Department of Economics
University of Colorado at Boulder
Boulder, CO 80309
Information about this author at RePEc
NBER Working Papers and Publications
|December 2008||Physical Capital, Knowledge Capital and the Choice Between FDI and Outsourcing|
with Ignatius J. Horstmann, James R. Markusen: w14515
There exist two approaches in the literature concerning the multinational firm's mode choice for foreign production between an owned subsidiary and a licensing contract. One approach considers environments where the firm is transferring primarily knowledge-based assets. An important assumption there is that the relevant knowledge is absorbed by the local manager or licensee over the course of time: knowledge is non-excludable. More recently, a number of influential papers have adopted a property-right view of the firm, assuming the application abroad of physical capital, the owner of which retains full and exclusive rights to the capital should a relationship break down. In this paper we combine both forms of capital assets in a single model. The model predicts that foreign direct investme...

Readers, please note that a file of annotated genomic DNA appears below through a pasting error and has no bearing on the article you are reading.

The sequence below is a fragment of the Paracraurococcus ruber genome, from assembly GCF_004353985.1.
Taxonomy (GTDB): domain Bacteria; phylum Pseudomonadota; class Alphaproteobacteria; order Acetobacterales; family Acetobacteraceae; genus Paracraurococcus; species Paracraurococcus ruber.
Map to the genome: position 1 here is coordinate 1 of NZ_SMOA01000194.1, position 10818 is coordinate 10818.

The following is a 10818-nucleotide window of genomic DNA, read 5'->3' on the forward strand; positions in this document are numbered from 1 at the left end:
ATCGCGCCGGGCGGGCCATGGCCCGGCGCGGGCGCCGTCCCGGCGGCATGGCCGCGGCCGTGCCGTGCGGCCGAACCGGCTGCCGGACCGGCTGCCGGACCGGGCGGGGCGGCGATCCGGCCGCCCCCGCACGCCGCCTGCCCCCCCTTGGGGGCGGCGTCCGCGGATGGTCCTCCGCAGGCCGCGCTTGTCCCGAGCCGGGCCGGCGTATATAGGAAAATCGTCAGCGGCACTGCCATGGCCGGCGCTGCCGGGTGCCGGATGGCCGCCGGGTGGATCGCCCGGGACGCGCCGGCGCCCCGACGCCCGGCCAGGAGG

Published: Yongmin Chen & Ignatius J. Horstmann & James R. Markusen, 2012. "Physical capital, knowledge capital, and the choice between FDI and outsourcing," Canadian Journal of Economics, Canadian Economics Association, vol. 45(1), pages 1-15, February. citation courtesy of
|November 2005||Buyer Investment, Product Variety, and Intrafirm Trade|
with Robert C. Feenstra: w11752
This paper studies a simple model of buyer investment and its effect on the variety and vertical structure of international trade. A distinction is made between two types of buyer investment: "flexible" and "specific." Their interactions with the entry and pricing incentives of suppliers are analyzed. It is shown that (i) there can be multiple equilibria in the variety of products traded, and (ii) less product variety is associated with more intrafirm trade. The possibility of multiple equilibria is consistent with the observation that some similar economies, such as Taiwan and South Korea, differ substantially in their export varieties to the U.S. A formal empirical analysis confirms the negative correlation between product variety and intrafirm trade.
Published: Chen, Yongmin & Feenstra, Robert C., 2008. "Buyer investment, export variety, and intrafirm trade," European Economic Review, Elsevier, vol. 52(8), pages 1313-1337, November.